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All about Toddlers All about Toddlers

At a loss anymore

Posted by on Aug. 20, 2014 at 2:21 PM
  • 2 Replies

my son just turned two in March.  I have heard all the horror stories about the terrible twos but I never expected this and I just don't know what to do anymore.  He fights about everything with me.  I try to give him chances to make his own decisions, little things like what he wants for lunch or a snack and such.  But no matter how hard I try I can't get him to listen to me.  He kicks, bites, pinches, hits, headbutts and whatever else he can manage.  I feel like he doesn't care and like I'm never going to get him to behave.  when his dad leaves, as soon as that door closes his personality does a 180 and I don't know why.  He listens to his dad for the most part.  I mean occasionally he'll be disobediant but not much, you know just fighting bedtime and eating all of his dinner but it's not that bad when he fights his dad.  I just don't know what to do.  I feel so hopeless.  I cry everyday because I feel so lost.  Just last night he threw his full sippy cup on my foot because I was trying to make him stay in bed and I'm pretty sure now that it is fractured.  That's the second time he's done that.  I just feel like he hates me.  What should I do?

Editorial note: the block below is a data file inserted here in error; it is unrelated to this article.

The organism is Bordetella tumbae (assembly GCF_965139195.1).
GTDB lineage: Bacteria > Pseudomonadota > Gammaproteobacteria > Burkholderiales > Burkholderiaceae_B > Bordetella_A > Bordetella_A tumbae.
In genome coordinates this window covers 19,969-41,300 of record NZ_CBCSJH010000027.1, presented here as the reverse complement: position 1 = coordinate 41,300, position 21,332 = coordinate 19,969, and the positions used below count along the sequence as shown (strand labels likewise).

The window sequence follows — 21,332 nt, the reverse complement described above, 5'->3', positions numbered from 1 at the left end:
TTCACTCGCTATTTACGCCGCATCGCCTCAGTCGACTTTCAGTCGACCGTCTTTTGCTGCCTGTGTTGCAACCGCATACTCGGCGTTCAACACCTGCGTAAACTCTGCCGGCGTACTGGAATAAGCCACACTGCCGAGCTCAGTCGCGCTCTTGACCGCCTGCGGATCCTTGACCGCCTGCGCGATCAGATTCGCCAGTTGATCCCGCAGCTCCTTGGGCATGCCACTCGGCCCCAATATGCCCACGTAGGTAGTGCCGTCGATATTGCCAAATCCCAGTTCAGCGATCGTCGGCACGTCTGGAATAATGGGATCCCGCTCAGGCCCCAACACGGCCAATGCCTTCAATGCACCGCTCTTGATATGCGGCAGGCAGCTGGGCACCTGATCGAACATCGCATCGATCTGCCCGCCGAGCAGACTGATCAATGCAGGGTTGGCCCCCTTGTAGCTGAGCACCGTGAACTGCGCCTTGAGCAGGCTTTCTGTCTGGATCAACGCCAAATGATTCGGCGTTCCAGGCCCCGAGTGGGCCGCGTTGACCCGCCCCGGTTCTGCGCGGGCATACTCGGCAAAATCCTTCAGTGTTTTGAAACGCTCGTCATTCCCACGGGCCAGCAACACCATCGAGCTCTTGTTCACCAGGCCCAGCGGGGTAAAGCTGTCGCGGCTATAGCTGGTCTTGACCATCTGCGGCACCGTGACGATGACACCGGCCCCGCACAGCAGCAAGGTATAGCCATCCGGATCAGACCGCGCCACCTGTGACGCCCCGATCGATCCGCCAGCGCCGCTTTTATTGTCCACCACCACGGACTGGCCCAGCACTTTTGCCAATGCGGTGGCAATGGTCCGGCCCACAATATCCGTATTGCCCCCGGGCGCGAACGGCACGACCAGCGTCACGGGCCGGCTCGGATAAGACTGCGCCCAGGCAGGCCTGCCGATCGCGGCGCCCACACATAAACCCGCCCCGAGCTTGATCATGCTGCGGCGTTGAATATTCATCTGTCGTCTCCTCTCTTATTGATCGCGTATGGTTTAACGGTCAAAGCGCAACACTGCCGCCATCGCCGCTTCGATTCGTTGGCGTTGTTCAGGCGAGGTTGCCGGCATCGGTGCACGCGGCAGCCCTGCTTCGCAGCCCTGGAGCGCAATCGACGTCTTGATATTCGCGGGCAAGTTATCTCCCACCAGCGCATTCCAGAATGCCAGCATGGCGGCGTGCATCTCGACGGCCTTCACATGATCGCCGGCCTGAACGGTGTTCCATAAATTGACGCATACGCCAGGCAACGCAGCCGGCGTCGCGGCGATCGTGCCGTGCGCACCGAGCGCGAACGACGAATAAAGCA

by on Aug. 20, 2014 at 2:21 PM
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Replies (1-2):
frankiesma530
by New Member on Aug. 20, 2014 at 2:25 PM

When my son is being bad/rude/tantrumming, I ignore him. It takes a long time to get the patience to tune it out but when I don't feed into his behavior, he will stop. I don't know if that would work in your situation but that's what I do :( Oh and next time he throws something at you, don't give it back. I hope you can figure out what will work for your son.

MixedCooke
by Bronze Member on Aug. 21, 2014 at 2:26 AM

1) give him 2 options when it comes to deciding on food, clothes, playtime, etc.  2) he should still be taking a nap  3) regarding favoring his Dad, generally a child will favor the parent they see the least  4) do NOT give in to his tantrum  5) start timeouts--1 min per year of age--give a warning, explain why, put him in timeout (even if you have to do it 100 times, keep doing it until he actually stays), set the timer, explain again why he was put  there, have him apologize and then hug it out  6) work on his vocabulary using flashcards, early learning DVDs/programs and/or songs to express what he wants to say/feeling  versus resorting to throwing something  7) sleep schedule/routine so he knows what to expect and will wind down on his own so bedtime is less of a battle.

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